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March 20, 1995 - Image 11

Resource type:
Text
Publication:
The Michigan Daily, 1995-03-20

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-or*, I

Since the NCAA men's basketball
tournament went to a 64-team
format, how many times has the
Big Ten not had a representative
in the Sweet 16?

ML

Wrestling
Baseball
Softball
Forrest Fires
Hockey
Men's Basketball
Women's Swimming
Women's Tennis
Women's Gymnastics

2
3
3
3
4
5
5
7
7

7

'

Tankers fall
short against
Cardinal
By Marc Diller
Daily Sports Writer
AUSTIN, Texas - In the 14-
year history of NCAA women's
swimming and diving, no team other
than Stanford, Texas and Florida
tad ever finished in the top three.
But, finally after three consecutive
years of top-eight finishes, the
Michigan women's swimming and
diving team established itself as one
of the elite programs in the nation.
The Wolverines had the chance
to take the title but lacked one nec-
essary ingredient - diver Carrie
Zarse.
After three days of dead heat swim-
*ning and diving, the Wolverines fell
to Stanford, the four-time defending
champion, 497.5-478.5 at thle Jamail
Texas Swimming Center, Saturday.
"That's whatgreat competition is
supposed to be," Michigan coach
Jim Richardson said. "It doesn't get
any better than that."
Ahead by 20 points with two
events to go, the Wolverines relin-
*uished the lead for good to the
Cardinal when Stanford divers
Eileen Richetelli and Megan
Gardner finished first and seventh-
place respectively in the 10-meter
platform dive.
See SWIMMING, Page 5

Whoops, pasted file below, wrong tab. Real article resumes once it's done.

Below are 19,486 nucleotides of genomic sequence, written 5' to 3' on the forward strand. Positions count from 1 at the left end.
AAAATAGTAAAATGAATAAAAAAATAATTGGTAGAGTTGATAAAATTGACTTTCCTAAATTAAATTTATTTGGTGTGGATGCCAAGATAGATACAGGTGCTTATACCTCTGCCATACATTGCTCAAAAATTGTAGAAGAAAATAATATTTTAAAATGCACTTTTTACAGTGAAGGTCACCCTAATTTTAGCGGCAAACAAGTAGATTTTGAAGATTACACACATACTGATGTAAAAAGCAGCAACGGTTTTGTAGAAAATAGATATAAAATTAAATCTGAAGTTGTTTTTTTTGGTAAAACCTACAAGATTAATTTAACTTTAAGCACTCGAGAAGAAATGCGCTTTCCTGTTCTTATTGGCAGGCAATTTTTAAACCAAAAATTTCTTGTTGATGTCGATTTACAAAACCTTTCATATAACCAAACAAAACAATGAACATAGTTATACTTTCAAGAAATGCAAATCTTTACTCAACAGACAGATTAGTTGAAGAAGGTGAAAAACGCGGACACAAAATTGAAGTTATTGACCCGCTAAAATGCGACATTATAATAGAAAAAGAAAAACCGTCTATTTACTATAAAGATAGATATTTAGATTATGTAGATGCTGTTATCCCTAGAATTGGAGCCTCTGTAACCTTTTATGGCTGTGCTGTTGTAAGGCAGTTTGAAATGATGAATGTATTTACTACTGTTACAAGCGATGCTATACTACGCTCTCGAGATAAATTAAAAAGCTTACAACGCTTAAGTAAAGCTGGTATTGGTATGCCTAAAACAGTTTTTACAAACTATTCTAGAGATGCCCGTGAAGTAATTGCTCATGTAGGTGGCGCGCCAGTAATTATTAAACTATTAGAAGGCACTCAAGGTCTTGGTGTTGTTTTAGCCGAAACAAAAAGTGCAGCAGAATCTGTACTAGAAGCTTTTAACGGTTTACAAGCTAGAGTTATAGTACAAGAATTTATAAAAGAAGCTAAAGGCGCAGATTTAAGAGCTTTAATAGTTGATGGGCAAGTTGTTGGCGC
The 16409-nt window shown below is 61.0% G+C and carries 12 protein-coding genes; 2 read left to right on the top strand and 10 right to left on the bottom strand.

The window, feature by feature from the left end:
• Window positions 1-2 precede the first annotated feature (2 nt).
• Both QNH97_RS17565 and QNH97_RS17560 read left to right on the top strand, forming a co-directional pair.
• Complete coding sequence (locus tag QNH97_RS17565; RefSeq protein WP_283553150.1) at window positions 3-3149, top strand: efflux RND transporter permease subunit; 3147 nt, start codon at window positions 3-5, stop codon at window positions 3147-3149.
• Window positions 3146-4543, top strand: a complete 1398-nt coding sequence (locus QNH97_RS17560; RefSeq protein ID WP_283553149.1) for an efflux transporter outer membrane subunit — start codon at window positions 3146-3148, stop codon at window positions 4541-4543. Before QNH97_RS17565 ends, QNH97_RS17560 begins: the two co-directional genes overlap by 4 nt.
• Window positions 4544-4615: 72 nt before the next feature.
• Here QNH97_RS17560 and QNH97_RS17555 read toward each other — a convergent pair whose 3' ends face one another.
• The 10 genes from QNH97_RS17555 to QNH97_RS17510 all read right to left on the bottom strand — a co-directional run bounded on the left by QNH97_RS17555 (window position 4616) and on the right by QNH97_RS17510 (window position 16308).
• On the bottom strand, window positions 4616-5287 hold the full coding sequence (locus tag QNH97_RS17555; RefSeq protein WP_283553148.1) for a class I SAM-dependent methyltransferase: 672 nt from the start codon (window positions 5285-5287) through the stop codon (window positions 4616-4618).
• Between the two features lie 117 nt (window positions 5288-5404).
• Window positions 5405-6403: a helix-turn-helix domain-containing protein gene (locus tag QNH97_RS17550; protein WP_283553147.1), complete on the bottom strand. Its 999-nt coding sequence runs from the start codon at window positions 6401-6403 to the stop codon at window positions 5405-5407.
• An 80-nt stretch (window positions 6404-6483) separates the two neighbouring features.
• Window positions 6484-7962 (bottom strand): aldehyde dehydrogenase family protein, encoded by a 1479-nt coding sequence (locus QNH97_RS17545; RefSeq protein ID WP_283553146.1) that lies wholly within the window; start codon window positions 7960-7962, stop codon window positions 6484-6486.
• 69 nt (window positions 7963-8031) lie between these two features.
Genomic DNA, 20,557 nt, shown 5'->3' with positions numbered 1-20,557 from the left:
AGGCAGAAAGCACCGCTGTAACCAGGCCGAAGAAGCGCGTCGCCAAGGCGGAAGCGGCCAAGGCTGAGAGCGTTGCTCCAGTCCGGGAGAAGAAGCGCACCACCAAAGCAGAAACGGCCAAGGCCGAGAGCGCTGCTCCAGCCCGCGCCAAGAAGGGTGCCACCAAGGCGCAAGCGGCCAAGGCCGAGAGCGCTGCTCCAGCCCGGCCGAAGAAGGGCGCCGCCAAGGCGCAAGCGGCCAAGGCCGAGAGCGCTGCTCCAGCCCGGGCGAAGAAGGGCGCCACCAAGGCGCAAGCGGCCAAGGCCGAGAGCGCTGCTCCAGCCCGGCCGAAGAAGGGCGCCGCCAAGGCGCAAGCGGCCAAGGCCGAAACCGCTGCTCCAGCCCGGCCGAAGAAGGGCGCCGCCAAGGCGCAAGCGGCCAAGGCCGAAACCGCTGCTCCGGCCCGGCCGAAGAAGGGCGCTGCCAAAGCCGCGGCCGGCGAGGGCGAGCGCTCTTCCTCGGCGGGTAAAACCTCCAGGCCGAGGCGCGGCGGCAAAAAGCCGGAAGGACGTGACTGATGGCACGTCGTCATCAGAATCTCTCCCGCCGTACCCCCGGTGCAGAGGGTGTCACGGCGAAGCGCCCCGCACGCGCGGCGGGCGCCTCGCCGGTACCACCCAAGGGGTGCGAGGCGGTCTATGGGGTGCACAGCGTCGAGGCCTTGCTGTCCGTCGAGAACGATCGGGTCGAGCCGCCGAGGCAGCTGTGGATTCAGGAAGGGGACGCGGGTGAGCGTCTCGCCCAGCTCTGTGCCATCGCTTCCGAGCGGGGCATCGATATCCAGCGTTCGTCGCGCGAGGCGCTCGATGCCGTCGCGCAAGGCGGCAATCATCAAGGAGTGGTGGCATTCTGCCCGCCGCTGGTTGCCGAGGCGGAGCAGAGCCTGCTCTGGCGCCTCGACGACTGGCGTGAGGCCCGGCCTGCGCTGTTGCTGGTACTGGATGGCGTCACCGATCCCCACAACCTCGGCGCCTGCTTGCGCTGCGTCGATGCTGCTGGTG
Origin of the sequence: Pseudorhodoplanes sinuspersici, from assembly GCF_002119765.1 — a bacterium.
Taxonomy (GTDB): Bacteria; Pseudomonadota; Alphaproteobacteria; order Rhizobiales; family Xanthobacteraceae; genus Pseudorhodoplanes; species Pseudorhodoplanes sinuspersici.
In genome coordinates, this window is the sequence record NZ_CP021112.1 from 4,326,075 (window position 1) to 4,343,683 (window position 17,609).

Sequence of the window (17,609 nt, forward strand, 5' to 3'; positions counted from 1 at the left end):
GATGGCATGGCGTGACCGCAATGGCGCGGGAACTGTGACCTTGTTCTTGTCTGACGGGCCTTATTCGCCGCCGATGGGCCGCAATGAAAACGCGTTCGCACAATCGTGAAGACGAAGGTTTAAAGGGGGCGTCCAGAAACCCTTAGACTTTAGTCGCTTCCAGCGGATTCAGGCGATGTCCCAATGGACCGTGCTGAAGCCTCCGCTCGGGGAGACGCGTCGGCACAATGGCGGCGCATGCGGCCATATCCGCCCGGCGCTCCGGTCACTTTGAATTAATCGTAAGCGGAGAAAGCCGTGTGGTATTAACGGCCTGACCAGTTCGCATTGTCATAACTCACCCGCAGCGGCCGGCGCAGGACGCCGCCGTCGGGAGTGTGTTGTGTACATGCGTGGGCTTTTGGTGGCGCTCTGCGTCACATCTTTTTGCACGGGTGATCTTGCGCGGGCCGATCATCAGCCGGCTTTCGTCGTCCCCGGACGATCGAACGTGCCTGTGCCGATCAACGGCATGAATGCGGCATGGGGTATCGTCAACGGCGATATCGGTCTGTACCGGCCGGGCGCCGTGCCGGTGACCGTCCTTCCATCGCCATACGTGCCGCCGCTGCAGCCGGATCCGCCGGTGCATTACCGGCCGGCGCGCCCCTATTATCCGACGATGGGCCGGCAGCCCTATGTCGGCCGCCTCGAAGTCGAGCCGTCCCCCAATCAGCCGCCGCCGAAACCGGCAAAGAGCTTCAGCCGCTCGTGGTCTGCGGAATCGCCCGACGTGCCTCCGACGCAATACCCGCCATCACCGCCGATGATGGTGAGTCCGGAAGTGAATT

Icers lose to
Lake St. in
overtime
thriller, 5-4
By Barry SoIlenberger
Daily Hockey Writer
DETROIT-The Lake Superior
State and Michigan hockey programs
are two of the nation's finest.
The Lakers (22-11-6) have won
the national championship three of
the past seven seasons and the Wol-
verines (29-7-1) are one of the favor-
ites to capture the title this season.
But if Michigan is to win its first
NCAA title since 1964, the Wolver-
ines must rebound from a wild 5-4
overtime loss to Lake State in the
semifinals of the CCHA Tourna-
ment Saturday at Joe Louis Arena.
The Lakers won the playoff
championship by defeating Michi-
gan State yesterday, 5-3.
"We know that we'll have an-
other chance (next week)," Michigan
coach Red Berenson said. "But that
doesn't make (the loss) any easier."
The Lakers won the game 3:19
into overtime when Jason Trzcinski
deflected a Bates Battaglia shot past
Wolverine goalie Marty Turco into
the net.
"I saw one of their guys pick up
the loose puck and fire it towards the
net," Turco said. "I didn't see ex-
See ICERS, Page 4

APPHOTO JONATHAN LURIE/Daily
Anne Kampfe and the Michigan women's swimming team fell just short in Lake Superior State players celebrate after beating Michigan Saturday.
their bid for a National Championship. The team will get another shot next The Wolverines lost in overtime, 5-4, but still got the No. I seed in the
season when the NCAA Championships will be held in Ann Arbor. NCAA West Regional.

Jiver's absence hurts
Blue's NCAA title run

By Marc Diller
Daily Sports Writer
AUSTIN, Texas - It is rare to
find individuals on a swimming team
who are team oriented. The nature of
the sport is such that it calls for selfish